But we can make the same kind of response that we see from Hezekiah in this passage this week. Verse 14 says he took the letter from General Rabshakeh, and “spread it out before the Lord.” And then he prayed and committed that thing to God.
You might want to have your class do the same thing. Encourage them to think of THE biggest problem they have — that one that sits on the front of their mind. Have them write it out on a paper. I might get some parchment-colored paper or some other nice kind of paper to use for this, that looks “official.” And encourage them to write their biggest problem, that they need to bring before the Lord on it. Tell them you aren’t going to look at it; you aren’t going to ask them to share it with anyone. This is just for them and the Lord. But have them write that “big” problem on it.
And then, either at this point, or when you close your class, you could have a specific time of prayer for these requests. You (or whoever you in your class you think could best lead the prayer — or maybe open it up to everyone — pray specifically for these requests that are spread before the Lord right now.
You might model your prayer like Hezekiah did: start with praise: “O LORD (YHWH)) the God of Israel, who are enthroned above the cherubim, You are the God, You alone, of all the kingdoms of the earth. You made earth and heaven.”
And then make the the request like Hezekiah’s: “Incline Your ear, O Lord, and hear; open Your eyes O Lord, and see …” just like You did in the days of Hezekiah, Lord see OUR requests; see OUR needs that we have spread before You today, just like Hezekiah did. And hear and answer OUR prayers today — just like :19 says, “THAT all people may know that You alone, O Lord, are God.” “In Jesus’ name, amen.”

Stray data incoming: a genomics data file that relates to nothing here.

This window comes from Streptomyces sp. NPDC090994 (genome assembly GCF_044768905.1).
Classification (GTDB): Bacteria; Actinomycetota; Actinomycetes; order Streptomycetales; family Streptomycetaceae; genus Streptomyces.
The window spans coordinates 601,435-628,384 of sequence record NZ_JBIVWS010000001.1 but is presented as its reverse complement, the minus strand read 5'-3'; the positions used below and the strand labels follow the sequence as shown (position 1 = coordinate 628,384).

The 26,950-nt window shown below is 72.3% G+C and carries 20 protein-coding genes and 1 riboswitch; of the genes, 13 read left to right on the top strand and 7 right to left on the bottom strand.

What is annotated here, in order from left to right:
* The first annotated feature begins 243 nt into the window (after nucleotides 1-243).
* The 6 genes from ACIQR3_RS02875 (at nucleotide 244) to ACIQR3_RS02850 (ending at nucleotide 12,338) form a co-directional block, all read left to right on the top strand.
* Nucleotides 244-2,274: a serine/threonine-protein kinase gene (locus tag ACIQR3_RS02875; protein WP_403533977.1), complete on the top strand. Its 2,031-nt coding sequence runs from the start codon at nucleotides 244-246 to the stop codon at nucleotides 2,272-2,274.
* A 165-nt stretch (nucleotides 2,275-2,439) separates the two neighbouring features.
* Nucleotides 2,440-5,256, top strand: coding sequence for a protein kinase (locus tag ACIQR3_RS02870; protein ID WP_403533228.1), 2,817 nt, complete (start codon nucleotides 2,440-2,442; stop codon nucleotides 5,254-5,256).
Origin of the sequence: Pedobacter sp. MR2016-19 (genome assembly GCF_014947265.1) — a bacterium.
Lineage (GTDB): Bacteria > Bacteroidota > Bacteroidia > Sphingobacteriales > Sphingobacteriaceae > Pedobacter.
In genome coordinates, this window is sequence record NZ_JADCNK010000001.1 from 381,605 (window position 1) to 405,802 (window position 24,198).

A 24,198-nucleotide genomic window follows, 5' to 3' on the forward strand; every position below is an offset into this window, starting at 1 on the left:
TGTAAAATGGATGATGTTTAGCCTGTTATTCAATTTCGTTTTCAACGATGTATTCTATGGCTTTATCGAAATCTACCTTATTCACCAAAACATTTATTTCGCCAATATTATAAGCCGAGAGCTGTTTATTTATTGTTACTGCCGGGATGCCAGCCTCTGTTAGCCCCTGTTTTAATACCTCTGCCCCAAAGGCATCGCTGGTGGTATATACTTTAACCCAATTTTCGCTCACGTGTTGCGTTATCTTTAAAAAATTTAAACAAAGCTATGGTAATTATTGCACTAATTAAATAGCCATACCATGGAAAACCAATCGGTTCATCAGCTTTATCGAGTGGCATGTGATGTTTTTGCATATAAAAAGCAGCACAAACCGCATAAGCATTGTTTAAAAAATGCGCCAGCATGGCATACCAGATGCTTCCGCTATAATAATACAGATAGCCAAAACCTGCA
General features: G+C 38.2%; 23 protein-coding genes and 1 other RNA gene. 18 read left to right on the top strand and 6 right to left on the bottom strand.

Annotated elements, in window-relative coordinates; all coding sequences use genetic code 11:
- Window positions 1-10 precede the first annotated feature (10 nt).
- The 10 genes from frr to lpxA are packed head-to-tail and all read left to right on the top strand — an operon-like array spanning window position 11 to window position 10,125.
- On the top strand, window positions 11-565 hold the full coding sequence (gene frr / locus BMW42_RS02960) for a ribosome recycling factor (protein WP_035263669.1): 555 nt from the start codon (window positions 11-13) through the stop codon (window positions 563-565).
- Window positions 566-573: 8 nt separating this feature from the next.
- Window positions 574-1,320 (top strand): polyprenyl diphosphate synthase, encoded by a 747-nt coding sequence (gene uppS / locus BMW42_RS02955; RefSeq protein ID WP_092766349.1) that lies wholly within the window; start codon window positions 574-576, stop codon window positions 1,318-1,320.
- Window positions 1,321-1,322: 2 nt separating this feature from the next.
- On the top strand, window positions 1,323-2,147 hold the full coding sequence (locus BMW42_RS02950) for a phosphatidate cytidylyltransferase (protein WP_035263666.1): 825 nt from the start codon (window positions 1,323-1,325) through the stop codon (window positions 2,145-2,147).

I think that could be a powerful and practical way to apply these words to your group and have them respond just like Hezekiah did in this lesson.
And then before you leave, I would encourage them to take this request that you’ve made, home and “spread it out” before the Lord wherever you pray each day: by your bed, or on your desk, or wherever. And continue to “spread this out” before the Lord every day and call out to God for it, until He answers.
I would not be surprised if God answers some of these prayers this week, just to show His power and glory. But encourage them: if they do NOT get answered this week, persevere in prayer, and do not give up. Jesus encouraged us to pray and not give up hope. Encourage them to keep on “spreading this out” before the Lord every day, until He answers. AND tell them to be sure to share any answers to these prayers, next week in class so that like Hezekiah said, God will be glorified in the answers!
Verse 20 goes on to say that Isaiah tells Hezekiah that God has heard his prayer and will answer, and He will take care of them. He says in :32-34, the last verses of the focus passage, that the enemy will not shoot an arrow at Jerusalem! GOD will defend the city. And :35 says the angel of the Lord struck the camp, and 185,000 Assyrians were dead the next morning.
God heard and answered.
But remember: this is not just a history lesson! God hears and answers US too. If you don’t BEGIN the lesson by sharing answered prayers that you and your class have had, you might want to end with it. AND/OR you might save one good example of an answered prayer for the end.
But I would definitely close the class with a time of seeking God for OUR greatest needs. If you’ve had them write out their special requests on parchment or something like that, have them “spread those out before the Lord” and have a time of prayer. Or even if you don’t do the special paper, close with a time of prayer for the urgent needs on their hearts. The central theme of this lesson is the importance of bringing our needs to the Lord, that He might hear, and answer, and be glorified as He does.
God bless you as you lead your class this weekend to “Make God Their 9-1-1”!